To the Editor: John Stossel’s recent article proposing privatization of the air traffic control (ATC) system is misinformed. He states that equipment is too slow because it is old, and government is too slow to implement meaningful change. He is wrong on both points.
As a retired air traffic controller, I have a different viewpoint. Two commercial jets in level flight traveling toward one another will close a one mile gap in four seconds. Standards of separation are based on human reaction times. Pilots flying the planes, and controllers ensuring safety in the skies and on the runways, set the pace. Giving these tasks to computers would cut reaction times, allowing less separation. It would also raise issues of hacking, power failure, and poor programming, to list a few. I don’t think any rational person wants that. Faster equipment makes no meaningful difference as long as pilots and controllers are involved.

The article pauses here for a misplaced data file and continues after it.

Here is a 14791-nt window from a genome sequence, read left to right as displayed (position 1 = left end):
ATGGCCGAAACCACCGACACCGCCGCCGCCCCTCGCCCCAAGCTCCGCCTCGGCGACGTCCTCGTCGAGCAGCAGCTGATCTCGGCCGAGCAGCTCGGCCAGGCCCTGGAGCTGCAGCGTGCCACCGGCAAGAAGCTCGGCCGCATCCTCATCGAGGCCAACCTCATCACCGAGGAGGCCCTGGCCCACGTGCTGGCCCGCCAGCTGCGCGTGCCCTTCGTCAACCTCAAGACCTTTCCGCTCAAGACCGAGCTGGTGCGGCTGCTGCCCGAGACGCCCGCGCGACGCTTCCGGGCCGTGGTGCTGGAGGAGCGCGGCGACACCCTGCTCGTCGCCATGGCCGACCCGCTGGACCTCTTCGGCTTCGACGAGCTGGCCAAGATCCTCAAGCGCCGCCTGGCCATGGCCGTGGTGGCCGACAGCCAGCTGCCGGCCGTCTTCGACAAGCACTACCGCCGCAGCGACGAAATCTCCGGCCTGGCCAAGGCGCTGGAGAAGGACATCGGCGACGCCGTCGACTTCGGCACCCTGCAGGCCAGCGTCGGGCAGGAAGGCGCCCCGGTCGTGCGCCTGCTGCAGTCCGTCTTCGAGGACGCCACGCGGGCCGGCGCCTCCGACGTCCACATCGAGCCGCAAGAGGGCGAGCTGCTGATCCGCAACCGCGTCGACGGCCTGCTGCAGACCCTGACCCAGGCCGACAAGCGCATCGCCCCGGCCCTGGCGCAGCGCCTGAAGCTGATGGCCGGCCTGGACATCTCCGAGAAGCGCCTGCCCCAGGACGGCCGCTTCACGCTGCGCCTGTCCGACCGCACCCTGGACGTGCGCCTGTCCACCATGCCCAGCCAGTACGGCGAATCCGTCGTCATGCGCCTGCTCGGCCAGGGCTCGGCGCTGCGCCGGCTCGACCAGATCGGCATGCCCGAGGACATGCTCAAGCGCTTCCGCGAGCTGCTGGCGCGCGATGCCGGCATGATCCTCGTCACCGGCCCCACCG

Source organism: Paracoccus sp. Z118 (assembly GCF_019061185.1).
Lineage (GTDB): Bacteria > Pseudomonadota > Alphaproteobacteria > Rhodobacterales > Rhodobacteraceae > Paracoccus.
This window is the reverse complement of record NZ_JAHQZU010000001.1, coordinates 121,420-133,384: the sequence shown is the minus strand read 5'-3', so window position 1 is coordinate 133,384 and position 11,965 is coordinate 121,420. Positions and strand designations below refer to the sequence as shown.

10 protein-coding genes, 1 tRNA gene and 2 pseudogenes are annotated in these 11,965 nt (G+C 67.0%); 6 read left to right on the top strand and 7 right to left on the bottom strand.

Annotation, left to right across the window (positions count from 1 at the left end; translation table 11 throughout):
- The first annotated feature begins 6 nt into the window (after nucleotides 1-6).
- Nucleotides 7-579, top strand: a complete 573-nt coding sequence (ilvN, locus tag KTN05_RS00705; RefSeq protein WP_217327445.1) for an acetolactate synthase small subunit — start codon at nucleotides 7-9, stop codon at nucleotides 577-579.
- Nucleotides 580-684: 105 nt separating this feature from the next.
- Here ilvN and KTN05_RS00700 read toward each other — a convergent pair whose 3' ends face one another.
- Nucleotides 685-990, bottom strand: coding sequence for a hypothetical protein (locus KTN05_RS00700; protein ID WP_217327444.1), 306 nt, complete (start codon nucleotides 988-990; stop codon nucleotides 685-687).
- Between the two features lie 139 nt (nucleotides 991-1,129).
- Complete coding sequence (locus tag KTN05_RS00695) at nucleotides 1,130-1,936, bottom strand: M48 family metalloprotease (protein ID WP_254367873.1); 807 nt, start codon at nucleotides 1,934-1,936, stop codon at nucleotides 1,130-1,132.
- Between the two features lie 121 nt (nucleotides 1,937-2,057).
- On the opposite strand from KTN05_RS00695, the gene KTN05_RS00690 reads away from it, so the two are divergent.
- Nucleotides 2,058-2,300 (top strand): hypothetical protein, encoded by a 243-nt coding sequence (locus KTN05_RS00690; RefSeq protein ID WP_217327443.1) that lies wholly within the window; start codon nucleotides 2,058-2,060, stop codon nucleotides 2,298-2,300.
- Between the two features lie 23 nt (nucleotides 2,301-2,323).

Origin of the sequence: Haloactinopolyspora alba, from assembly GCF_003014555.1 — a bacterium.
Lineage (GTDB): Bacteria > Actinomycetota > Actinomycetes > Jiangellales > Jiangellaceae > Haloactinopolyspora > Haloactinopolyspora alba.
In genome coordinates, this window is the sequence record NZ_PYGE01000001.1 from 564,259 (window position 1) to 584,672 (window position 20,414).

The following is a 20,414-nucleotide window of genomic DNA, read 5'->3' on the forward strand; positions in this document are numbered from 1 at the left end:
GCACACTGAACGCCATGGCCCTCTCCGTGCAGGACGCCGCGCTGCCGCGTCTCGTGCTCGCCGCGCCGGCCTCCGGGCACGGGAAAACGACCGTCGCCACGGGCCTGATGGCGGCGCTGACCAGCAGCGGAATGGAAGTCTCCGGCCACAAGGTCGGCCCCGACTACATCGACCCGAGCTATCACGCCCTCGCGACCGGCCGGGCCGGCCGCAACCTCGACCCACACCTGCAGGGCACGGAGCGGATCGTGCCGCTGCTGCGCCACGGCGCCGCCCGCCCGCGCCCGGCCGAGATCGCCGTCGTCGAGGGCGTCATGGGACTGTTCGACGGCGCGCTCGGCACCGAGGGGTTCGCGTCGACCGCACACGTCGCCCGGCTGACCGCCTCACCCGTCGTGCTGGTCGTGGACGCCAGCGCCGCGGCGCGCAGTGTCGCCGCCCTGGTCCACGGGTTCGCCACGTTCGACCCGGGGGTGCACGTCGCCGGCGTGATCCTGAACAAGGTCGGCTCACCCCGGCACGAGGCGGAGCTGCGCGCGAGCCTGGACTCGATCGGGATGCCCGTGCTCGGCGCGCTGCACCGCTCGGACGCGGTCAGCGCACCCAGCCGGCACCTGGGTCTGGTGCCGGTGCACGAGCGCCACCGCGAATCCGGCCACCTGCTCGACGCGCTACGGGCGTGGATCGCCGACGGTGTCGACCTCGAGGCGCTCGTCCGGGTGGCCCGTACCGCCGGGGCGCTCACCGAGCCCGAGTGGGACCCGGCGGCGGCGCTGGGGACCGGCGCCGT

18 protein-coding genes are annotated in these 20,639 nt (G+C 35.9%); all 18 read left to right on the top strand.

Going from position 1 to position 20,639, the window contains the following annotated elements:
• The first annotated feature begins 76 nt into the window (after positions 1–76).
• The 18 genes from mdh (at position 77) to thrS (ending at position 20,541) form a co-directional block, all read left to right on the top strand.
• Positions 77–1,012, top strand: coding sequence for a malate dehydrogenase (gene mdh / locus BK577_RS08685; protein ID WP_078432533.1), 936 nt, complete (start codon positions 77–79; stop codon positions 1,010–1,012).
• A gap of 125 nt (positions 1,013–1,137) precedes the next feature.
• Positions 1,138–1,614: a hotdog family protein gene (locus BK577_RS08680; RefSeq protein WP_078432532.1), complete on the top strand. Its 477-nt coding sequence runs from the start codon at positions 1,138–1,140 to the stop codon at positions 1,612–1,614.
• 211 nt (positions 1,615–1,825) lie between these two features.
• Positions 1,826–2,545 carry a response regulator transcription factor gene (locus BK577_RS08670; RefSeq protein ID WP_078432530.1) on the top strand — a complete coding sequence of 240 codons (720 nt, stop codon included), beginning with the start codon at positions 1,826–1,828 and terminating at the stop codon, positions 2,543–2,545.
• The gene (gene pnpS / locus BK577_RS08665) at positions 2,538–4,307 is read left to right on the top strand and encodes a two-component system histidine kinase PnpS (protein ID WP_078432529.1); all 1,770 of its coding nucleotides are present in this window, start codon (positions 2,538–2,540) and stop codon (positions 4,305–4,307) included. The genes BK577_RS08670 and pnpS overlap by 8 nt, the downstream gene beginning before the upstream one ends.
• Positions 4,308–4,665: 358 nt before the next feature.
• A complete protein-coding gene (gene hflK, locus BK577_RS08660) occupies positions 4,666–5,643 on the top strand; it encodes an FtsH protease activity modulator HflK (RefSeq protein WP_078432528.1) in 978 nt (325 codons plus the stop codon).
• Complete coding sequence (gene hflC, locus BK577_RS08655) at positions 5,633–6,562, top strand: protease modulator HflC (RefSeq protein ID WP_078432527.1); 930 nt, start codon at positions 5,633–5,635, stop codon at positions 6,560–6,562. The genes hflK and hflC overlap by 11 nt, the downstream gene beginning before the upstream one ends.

The government is not “too” slow; it is deliberately slow. When the lives of 1.73 million passengers per day are at risk, there is no such thing as too careful. New equipment or any changes to the ATC system should undergo an extraordinarily high level of scrutiny and review, and be introduced slowly and methodically. Safety is the entire point of the system.
Stossel claims that government proceeds “hyper-cautiously.” This is false. My own personal experience is that routes and runways are monitored continuously, and changes are dynamic, and in real-time, depending on weather, volume, and a host of other factors.